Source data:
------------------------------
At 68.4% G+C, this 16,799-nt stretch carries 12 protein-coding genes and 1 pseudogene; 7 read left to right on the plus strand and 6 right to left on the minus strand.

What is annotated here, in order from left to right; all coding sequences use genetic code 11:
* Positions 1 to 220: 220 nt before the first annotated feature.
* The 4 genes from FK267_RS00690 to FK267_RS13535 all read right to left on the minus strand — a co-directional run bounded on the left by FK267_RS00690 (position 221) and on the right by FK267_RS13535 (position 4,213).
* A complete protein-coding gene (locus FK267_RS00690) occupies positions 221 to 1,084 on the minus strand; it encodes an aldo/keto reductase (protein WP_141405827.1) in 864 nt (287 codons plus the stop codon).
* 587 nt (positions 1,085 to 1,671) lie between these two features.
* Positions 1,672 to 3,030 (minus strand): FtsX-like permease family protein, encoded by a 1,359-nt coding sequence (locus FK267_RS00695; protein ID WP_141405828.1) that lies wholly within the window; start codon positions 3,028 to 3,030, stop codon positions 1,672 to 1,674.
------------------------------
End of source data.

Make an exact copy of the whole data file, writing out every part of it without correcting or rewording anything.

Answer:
At 68.4% G+C, this 16,799-nt stretch carries 12 protein-coding genes and 1 pseudogene; 7 read left to right on the plus strand and 6 right to left on the minus strand.

What is annotated here, in order from left to right; all coding sequences use genetic code 11:
* Positions 1 to 220: 220 nt before the first annotated feature.
* The 4 genes from FK267_RS00690 to FK267_RS13535 all read right to left on the minus strand — a co-directional run bounded on the left by FK267_RS00690 (position 221) and on the right by FK267_RS13535 (position 4,213).
* A complete protein-coding gene (locus FK267_RS00690) occupies positions 221 to 1,084 on the minus strand; it encodes an aldo/keto reductase (protein WP_141405827.1) in 864 nt (287 codons plus the stop codon).
* 587 nt (positions 1,085 to 1,671) lie between these two features.
* Positions 1,672 to 3,030 (minus strand): FtsX-like permease family protein, encoded by a 1,359-nt coding sequence (locus FK267_RS00695; protein ID WP_141405828.1) that lies wholly within the window; start codon positions 3,028 to 3,030, stop codon positions 1,672 to 1,674.